Niki Livingston created Lookout & Wonderland as an inspiration center, providing a nesting place for artistic collaboration, brand development, creative direction and the making of hand crafted goods. The original mission of the initiative was as a resist and natural dye research project with a concentrated focus on the exploration of the sociological aspects of colour, alchemy and surface design. Her studio creates a range of multi-use textiles that allow the viewer to become an active participant in the form and function of the artwork.
A true artist, Niki is also a skilled weaver, amongst other things. Her light-filled studio is always an inspiring place to visit - busy with a never-ending procession of work in various stages of completion, yet also filled with a calmness in its creative hum.
Niki uses an indigo called indigofera tinctoria, derived from an organic farm in India. Proceeds help support local women’s groups and small scale farming in the area.
Two different types of indigo vats are used. The traditional fermentation technique is made from organic lime, madder root, organic wheat bran and organic indigo. This process, which can take a few weeks to ferment, sees the indigo reduced to a water soluble form, with the oxygen being removed from the water so the extraordinary colour is produced.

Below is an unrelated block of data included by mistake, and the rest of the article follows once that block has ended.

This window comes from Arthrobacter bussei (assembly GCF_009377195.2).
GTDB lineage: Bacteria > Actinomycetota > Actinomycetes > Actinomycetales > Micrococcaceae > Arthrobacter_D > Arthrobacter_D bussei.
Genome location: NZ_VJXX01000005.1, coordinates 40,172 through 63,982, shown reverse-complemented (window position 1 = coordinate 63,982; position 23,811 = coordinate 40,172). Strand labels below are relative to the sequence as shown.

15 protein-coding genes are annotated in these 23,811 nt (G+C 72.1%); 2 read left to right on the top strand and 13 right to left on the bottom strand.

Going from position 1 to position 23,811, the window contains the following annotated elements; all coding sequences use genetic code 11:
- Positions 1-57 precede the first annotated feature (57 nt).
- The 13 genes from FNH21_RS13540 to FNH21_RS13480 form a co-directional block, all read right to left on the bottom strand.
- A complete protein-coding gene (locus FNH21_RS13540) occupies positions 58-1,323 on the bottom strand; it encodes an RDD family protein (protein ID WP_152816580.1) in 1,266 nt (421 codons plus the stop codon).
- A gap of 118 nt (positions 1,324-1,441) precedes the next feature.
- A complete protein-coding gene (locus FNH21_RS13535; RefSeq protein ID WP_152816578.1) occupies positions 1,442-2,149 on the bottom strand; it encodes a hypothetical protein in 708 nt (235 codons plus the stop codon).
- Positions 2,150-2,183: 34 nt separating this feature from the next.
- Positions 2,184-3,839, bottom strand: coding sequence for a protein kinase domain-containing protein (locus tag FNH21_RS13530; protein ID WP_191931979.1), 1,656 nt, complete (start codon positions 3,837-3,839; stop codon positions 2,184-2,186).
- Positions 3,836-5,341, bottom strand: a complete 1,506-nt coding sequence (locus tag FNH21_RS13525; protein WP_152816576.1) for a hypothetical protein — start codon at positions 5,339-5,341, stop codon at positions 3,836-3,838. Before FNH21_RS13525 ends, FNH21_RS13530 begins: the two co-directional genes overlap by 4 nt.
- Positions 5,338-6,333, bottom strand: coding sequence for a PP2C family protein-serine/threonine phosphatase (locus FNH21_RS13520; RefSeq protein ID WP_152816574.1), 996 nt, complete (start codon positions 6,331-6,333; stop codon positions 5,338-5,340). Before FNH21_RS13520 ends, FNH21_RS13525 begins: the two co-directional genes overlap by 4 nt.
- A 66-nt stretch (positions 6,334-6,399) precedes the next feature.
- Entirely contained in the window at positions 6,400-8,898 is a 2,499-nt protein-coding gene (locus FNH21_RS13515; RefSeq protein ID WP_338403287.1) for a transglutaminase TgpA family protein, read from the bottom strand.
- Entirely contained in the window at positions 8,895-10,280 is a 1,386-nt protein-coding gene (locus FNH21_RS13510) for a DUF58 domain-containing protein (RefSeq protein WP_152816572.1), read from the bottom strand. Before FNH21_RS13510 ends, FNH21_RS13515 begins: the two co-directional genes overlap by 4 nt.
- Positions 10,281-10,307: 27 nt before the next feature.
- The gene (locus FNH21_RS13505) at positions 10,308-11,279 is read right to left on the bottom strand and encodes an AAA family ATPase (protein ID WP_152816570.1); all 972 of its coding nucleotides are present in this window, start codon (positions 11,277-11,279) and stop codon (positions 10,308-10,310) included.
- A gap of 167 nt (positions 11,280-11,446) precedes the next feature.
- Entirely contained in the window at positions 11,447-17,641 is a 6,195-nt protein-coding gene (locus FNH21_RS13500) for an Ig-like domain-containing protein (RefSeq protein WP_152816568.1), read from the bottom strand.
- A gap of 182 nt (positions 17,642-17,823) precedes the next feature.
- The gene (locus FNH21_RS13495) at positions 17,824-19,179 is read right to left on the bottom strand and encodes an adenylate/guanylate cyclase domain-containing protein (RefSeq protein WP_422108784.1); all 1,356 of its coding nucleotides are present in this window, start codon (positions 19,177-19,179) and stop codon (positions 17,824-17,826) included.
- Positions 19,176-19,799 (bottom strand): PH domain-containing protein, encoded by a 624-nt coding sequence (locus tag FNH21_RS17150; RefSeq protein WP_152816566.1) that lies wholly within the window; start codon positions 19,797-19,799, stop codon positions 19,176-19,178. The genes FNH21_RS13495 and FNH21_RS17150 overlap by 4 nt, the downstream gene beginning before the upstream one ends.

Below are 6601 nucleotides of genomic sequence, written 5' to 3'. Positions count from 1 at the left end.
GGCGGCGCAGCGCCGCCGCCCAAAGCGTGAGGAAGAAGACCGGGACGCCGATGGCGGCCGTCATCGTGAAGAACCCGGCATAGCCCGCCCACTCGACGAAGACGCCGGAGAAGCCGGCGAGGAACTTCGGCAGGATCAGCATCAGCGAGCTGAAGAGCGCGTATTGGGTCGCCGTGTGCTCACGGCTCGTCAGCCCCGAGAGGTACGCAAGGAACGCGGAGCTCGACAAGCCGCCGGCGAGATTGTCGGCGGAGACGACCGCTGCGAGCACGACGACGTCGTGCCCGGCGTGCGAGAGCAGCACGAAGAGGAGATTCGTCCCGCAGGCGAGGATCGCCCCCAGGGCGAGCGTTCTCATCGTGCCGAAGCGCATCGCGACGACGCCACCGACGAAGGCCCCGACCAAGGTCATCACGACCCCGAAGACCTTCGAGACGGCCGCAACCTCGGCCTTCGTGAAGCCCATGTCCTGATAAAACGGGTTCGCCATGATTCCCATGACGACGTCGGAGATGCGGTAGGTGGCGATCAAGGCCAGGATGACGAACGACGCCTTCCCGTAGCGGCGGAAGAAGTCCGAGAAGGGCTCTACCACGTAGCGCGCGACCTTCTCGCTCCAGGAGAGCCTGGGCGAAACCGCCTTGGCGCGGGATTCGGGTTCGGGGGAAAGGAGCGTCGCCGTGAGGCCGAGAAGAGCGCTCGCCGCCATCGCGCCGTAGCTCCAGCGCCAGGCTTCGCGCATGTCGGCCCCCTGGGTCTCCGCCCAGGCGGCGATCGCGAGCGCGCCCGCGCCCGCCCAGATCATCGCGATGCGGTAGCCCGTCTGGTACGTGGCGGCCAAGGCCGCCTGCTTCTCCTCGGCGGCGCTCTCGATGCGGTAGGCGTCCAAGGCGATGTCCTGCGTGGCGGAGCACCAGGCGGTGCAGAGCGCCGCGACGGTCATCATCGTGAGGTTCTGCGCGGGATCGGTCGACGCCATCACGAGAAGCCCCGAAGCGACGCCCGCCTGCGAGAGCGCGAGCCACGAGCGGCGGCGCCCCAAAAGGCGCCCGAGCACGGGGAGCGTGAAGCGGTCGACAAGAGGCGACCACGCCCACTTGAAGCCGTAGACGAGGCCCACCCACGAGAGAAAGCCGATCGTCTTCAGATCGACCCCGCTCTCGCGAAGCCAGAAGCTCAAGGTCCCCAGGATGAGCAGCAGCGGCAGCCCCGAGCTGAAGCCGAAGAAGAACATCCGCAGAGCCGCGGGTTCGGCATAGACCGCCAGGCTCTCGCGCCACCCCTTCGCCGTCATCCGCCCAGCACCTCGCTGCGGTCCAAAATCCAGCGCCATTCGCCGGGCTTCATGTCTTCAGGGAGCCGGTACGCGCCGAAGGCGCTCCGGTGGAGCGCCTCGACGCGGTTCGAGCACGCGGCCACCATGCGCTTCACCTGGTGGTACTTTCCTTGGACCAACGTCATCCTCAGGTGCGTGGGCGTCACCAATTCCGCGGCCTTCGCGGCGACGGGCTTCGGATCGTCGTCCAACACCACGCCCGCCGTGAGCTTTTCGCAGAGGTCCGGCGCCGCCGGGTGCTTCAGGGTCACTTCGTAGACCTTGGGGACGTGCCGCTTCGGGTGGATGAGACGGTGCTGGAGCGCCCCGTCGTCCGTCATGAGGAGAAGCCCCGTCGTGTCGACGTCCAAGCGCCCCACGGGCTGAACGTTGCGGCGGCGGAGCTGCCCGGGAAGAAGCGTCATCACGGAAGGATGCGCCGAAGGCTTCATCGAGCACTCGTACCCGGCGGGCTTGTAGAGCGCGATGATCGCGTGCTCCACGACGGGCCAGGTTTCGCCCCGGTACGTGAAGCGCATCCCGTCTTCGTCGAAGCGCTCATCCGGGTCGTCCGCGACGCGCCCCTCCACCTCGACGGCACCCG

What is known as a sugar vat is a faster method of naturally reducing the indigo to a soluble form without chemicals. For this, Niki uses organic lime, organic indigo and some sort of organic fruit sugar - typically banana.
Using numerous different shibori techniques, Niki can command a variety of results and outcomes. For geometric resists she uses itajime shibori, while for more linear designs she employs a combination of kanoko shibori and a Yoruban technique called adire. A deconstructed version of miura shibori gives another look again.
The dye process itself is very specific. Unlike synthetic dyeing, where the fabric is simply left in the dye for a specific amount of time, indigo dyeing takes multiple dips over many days to build the colour. Niki is skilled at working the fabric in the vat in a way so as not to introduce oxygen.
Then follows a lengthy finishing process of rinsing and drying to create the authentic pieces you see in these images. This is a labour-intensive, lengthy process, with each piece taking at least seven days to create and finish properly.
Assembly of Objects are delighted to feature Lookout & Wonderland in our current range of California-inspired limited edition gift boxes.
For our limited edition Her box, Niki has designed and hand-dyed a range of exclusive silk twill scarves. Of a most versatile size, these indigo beauties lend themselves to an infinite number of uses both decoratively and sartorially. Each scarf is unique, and each impossibly beautiful.